public nuisance
1834 AD convicted

Carlile is tried for creating a public nuisance, when he displayed two effigies in the windows of his shop at 62 Fleet Street, one in blue representing a broker titled "Temporal broker" and another dressed as a bishop titled "Spiritual broker". A large group of people were often gathered there, impeding traffic and causing quarrels. He was found guilty, but judgment was respited.

He had left prison deeply in debt, and government fines had taken from him the finances needed to publish newspapers.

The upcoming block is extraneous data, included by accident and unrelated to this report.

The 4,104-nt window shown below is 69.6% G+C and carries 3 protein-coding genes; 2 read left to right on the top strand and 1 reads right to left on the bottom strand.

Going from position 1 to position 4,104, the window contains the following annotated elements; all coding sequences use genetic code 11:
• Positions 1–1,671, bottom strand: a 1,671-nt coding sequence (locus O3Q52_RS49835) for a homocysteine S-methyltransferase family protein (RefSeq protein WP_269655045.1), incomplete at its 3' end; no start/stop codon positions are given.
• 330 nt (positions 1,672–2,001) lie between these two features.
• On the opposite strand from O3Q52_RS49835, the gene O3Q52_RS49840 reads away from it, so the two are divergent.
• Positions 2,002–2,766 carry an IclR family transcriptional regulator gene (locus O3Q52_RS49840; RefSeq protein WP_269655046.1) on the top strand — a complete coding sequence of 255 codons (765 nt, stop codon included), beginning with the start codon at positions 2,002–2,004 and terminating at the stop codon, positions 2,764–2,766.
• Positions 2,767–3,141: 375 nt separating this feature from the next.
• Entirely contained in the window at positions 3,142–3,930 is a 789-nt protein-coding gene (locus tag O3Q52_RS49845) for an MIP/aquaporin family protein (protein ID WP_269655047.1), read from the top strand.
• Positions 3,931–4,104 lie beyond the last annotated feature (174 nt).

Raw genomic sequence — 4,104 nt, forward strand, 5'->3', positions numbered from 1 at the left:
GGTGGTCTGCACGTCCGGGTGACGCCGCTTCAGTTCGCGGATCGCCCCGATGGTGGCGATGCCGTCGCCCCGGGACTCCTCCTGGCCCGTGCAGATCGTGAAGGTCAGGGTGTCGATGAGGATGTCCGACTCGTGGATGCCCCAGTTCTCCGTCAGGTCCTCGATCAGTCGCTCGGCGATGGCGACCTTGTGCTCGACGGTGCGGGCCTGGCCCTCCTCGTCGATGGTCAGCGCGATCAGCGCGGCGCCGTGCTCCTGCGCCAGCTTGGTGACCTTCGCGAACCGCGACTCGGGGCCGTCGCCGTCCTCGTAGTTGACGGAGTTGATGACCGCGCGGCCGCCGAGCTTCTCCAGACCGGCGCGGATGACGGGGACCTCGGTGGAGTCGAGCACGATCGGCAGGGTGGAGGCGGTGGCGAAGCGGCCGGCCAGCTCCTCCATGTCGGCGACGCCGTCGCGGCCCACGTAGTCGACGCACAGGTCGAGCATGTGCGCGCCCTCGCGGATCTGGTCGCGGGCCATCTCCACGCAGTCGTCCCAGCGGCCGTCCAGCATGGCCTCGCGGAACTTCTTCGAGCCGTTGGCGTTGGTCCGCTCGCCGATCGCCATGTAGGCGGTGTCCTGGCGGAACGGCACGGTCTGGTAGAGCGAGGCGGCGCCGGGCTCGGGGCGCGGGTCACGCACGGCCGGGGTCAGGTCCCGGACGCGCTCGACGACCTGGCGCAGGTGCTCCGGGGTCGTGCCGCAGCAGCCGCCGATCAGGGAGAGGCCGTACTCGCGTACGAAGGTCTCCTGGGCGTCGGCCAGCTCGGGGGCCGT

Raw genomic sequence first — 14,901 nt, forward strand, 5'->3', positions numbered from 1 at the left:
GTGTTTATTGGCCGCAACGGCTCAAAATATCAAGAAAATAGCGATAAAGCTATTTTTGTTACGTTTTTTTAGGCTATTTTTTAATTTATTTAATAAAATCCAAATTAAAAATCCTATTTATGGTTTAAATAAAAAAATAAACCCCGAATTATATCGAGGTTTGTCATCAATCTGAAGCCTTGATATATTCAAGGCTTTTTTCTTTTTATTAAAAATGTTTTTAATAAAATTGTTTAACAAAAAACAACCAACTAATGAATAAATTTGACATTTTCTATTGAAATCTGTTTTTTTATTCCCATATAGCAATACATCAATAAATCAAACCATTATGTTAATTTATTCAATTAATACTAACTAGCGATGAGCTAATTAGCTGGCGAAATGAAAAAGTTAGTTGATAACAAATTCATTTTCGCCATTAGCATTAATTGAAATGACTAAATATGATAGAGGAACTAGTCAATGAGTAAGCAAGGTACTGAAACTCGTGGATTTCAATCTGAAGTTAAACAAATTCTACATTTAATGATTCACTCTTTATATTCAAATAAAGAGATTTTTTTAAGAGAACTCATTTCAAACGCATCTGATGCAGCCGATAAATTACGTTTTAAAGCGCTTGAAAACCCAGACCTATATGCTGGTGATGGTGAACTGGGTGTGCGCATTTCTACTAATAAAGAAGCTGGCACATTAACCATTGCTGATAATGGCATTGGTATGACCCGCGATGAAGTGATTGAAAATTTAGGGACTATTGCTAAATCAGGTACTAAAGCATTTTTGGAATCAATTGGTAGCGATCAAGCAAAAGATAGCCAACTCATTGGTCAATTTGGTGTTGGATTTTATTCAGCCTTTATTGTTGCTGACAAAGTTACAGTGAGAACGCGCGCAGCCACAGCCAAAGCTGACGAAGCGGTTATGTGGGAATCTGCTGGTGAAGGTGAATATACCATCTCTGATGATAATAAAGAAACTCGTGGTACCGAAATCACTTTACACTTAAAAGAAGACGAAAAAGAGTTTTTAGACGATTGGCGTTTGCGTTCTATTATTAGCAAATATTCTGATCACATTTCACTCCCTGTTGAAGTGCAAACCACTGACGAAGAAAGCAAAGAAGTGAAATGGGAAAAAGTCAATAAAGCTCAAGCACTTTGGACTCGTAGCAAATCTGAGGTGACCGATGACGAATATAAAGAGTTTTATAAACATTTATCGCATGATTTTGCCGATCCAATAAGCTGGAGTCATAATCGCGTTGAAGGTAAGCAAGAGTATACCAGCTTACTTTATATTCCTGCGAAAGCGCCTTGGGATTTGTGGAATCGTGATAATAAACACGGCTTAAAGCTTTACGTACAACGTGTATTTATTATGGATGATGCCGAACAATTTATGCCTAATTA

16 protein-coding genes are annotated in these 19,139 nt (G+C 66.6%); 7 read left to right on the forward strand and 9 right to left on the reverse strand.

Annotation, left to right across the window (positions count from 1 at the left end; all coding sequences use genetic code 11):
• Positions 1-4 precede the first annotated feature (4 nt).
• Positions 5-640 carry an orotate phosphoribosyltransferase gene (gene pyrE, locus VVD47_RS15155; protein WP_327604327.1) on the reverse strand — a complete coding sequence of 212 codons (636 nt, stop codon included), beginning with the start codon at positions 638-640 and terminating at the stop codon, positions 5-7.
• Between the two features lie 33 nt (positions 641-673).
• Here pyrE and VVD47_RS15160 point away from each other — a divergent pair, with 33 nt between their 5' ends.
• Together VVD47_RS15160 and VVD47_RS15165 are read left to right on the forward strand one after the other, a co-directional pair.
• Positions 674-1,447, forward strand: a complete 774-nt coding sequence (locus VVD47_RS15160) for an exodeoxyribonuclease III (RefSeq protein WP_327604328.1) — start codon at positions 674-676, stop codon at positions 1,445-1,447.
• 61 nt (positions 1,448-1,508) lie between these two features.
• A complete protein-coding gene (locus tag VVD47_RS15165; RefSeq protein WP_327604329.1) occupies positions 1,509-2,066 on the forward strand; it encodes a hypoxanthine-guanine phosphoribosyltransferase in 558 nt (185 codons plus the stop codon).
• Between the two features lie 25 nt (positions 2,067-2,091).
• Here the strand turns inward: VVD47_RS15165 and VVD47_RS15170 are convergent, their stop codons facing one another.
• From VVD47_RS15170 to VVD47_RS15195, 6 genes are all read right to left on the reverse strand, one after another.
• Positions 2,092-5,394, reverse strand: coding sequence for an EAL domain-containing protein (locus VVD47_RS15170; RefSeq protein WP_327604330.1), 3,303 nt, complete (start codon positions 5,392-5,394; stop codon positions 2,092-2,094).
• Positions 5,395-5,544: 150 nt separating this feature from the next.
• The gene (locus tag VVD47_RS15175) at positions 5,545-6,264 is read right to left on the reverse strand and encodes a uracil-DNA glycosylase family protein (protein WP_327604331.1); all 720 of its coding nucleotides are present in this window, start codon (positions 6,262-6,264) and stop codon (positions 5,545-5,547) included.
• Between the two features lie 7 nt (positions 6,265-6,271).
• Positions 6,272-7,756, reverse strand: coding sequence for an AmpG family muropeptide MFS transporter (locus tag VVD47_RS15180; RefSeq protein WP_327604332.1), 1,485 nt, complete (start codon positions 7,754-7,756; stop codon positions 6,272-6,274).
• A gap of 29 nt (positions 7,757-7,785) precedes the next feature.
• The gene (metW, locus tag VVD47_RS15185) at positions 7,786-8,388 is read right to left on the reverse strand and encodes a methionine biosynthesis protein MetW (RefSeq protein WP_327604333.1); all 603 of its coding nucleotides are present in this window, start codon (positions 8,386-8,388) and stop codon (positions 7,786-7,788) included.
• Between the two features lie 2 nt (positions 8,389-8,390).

His political and social opinions never altered, but his philosophy underwent a change in the 1830s. In 1837 H. Robinson published the results of his later thinking in the book Extraordinary Conversion and Public Declaration of Richard Carlile of London to Christianity.

Lattitude: 51.5073° N
Longitude: 0.1278° W
Region: Europe
Modern Day United Kingdom
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